View : 383 Download: 0

The impact of remission and coexisting migraine on anxiety and depression in cluster headache

Title
The impact of remission and coexisting migraine on anxiety and depression in cluster headache
Authors
Kim, Byung-SuChung, Pil-WookKim, Byung-KunLee, Mi JiPark, Jeong WookChu, Min KyungAhn, Jin-YoungBae, Dae WoongSong, Tae-JinSohn, Jong-HeeOh, KyungmiKim, DaeyoungKim, Jae-MoonKim, Soo-KyoungChoi, Yun-JuChung, Jae MyunMoon, Heui-SooChung, Chin-SangPark, Kwang-YeolCho, Soo-Jin
Ewha Authors
송태진
SCOPUS Author ID
송태진scopus
Issue Date
2020
Journal Title
JOURNAL OF HEADACHE AND PAIN
ISSN
1129-2369JCR Link

1129-2377JCR Link
Citation
JOURNAL OF HEADACHE AND PAIN vol. 21, no. 1
Keywords
AnxietyCluster headacheDepressionHeadacheMigraine
Publisher
BMC
Indexed
SCIE; SCOPUS WOS
Document Type
Article
Abstract
Background Our aim was to investigate the relationship between coexisting cluster headache (CH) and migraine with anxiety and depression during active cluster bouts, and how symptoms change during remission. Methods We analyzed data from 222 consecutive CH patients and 99 age- and sex-matched controls using a prospective multicenter registry. Anxiety or depression was evaluated using the Generalized Anxiety Disorder-7 (GAD-7) or Patient Health Questionnaire-9 (PHQ-9), respectively. Moderate-to-severe anxiety or depression was defined as a score of >= 10 at baseline (during a cluster bout). We assessed for changes in anxiety and depression during CH remission periods. Results Among the CH patients, the prevalence of moderate-to-severe anxiety and depression was seen in 38.2% and 34.6%, respectively. Compared with controls, CH patients were associated with moderate-to-severe anxiety and depression (multivariable-adjusted odds ratio [aOR] = 7.32, 95% confidence intervals [CI] = 3.35-15.99 and aOR = 4.95, 95% CI = 2.32-10.57, respectively). CH patients with migraine were significantly more likely to have moderate-to-severe anxiety and depression (aOR = 32.53, 95% CI = 6.63-159.64 and aOR = 16.88, 95% CI = 4.16-68.38, respectively), compared to controls without migraine. The GAD-7 and PHQ-9 scores were significantly reduced between cluster bout and remission periods (from 6.8 +/- 5.6 to 1.6 +/- 2.8; P < 0.001, and from 6.1 +/- 5.0 to 1.8 +/- 2.4; P < 0.001, respectively). Conclusions Our results indicate that CH patients are at increased risk of anxiety and depression, especially in the presence of coexisting migraine. However, the anxiety and depression can improve during remission periods.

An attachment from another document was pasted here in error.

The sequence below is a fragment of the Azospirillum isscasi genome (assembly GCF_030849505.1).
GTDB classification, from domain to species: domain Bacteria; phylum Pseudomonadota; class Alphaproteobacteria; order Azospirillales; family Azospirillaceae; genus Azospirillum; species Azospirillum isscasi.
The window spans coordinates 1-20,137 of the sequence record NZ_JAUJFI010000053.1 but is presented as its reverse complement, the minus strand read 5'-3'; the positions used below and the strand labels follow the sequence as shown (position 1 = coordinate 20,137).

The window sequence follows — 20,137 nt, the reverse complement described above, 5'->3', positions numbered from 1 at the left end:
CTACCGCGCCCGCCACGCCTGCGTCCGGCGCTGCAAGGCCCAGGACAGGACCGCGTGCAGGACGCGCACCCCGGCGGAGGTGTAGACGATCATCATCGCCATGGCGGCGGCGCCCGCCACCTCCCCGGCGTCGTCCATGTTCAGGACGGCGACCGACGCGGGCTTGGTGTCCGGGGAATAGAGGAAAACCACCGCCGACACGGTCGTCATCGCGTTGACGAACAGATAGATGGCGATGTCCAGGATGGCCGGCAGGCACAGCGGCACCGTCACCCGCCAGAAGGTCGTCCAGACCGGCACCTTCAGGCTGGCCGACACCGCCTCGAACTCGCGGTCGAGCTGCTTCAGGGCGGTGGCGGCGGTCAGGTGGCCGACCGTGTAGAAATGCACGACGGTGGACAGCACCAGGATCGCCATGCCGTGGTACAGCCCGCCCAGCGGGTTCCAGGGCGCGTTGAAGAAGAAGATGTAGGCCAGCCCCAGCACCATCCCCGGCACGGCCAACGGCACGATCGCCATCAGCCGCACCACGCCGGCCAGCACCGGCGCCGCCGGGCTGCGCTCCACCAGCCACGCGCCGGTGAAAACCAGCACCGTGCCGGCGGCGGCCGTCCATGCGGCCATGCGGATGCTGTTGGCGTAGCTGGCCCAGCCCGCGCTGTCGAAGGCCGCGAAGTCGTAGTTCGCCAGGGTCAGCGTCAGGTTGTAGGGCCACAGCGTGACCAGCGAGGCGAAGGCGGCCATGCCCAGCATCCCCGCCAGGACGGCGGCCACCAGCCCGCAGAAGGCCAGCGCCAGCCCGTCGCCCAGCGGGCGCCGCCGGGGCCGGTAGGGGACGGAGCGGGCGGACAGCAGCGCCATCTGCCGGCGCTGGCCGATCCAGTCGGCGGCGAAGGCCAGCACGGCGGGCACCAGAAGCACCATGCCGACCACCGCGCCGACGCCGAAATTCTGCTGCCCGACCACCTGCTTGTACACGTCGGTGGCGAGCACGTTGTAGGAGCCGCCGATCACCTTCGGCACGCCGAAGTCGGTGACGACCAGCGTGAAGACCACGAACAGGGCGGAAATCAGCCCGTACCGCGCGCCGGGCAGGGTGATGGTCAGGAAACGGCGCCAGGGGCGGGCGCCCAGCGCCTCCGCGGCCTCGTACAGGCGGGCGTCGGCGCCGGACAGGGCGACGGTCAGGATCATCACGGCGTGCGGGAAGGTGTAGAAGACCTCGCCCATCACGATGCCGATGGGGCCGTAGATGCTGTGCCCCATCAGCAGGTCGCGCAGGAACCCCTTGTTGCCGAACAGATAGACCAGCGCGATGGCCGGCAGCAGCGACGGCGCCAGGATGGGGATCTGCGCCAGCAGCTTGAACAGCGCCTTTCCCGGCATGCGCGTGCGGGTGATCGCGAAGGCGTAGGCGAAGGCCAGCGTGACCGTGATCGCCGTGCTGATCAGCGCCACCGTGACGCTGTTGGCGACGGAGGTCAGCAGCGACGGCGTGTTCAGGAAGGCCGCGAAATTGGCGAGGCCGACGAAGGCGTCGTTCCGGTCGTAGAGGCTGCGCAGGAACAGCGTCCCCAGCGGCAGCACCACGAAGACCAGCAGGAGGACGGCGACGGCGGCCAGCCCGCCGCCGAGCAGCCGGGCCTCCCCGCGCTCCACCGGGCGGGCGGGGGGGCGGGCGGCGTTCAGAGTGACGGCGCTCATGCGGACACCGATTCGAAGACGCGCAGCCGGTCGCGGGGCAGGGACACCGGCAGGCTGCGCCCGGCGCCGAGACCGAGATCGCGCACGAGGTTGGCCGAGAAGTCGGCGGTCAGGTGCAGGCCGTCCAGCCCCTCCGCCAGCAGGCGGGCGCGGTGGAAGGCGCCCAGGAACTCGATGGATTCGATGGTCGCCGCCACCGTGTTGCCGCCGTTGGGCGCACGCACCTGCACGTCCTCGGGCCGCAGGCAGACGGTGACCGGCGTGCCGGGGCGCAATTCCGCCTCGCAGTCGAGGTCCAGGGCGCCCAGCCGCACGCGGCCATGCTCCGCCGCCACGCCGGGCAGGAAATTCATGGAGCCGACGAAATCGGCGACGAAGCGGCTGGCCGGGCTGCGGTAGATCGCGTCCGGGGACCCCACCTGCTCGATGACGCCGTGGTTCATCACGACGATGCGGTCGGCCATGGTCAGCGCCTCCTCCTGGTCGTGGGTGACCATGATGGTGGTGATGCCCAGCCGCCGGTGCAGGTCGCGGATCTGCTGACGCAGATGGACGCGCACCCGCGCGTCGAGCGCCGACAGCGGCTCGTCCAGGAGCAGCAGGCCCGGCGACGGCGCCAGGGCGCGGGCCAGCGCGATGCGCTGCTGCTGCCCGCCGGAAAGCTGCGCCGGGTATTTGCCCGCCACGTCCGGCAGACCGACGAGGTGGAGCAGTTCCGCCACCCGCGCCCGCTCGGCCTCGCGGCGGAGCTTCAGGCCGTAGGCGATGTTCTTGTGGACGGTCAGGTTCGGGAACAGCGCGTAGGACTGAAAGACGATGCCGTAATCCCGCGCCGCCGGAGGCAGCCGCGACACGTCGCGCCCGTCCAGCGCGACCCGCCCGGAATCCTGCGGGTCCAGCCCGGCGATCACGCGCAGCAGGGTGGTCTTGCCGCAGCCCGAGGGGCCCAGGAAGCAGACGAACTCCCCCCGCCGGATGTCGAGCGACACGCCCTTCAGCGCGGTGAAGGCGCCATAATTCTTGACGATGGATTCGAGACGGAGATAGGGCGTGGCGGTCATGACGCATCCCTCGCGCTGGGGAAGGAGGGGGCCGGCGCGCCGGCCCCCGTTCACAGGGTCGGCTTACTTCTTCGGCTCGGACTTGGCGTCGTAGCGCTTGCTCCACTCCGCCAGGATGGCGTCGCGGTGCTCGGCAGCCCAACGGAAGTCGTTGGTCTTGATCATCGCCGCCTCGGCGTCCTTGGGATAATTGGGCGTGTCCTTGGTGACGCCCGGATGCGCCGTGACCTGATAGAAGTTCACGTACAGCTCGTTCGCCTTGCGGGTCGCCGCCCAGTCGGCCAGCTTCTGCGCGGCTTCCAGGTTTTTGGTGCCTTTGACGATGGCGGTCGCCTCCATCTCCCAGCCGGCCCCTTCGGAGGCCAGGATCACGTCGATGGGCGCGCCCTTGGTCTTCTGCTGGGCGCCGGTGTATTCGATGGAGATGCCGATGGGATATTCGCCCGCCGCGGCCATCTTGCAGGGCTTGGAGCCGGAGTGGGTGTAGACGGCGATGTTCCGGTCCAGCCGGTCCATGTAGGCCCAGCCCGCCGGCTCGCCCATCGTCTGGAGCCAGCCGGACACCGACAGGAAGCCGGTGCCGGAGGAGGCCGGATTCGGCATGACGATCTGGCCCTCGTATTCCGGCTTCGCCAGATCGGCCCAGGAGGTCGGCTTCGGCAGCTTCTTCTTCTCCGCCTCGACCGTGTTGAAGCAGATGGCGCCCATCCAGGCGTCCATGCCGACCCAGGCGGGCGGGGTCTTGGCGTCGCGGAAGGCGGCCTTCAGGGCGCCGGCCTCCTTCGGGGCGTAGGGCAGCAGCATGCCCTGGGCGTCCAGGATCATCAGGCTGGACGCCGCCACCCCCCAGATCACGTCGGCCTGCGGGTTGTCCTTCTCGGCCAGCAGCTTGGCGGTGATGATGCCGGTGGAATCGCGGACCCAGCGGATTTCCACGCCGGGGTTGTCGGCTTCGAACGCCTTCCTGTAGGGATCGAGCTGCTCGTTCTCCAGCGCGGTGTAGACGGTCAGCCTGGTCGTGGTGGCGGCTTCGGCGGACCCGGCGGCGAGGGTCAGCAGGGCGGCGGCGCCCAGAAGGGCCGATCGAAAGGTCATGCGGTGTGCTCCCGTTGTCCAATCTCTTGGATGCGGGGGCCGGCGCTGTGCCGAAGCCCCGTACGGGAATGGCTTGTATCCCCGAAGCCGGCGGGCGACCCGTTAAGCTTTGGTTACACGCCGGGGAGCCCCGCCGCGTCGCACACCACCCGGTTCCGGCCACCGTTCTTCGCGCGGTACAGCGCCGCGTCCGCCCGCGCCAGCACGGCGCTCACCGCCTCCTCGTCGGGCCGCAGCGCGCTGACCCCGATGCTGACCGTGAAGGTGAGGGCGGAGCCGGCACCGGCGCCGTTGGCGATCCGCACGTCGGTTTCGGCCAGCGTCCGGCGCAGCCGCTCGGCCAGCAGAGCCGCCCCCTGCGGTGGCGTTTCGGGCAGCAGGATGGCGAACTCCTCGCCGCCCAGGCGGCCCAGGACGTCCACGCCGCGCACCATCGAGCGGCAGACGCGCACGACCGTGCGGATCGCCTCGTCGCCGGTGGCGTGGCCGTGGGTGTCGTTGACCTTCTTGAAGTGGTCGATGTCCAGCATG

Show the fulltext
DOI
10.1186/s10194-020-01120-7
Appears in Collections:
의료원 > 의료원 > Journal papers
Files in This Item:
There are no files associated with this item.
Export
RIS (EndNote)
XLS (Excel)
XML


qrcode

Items in DSpace are protected by copyright, with all rights reserved, unless otherwise indicated.

BROWSE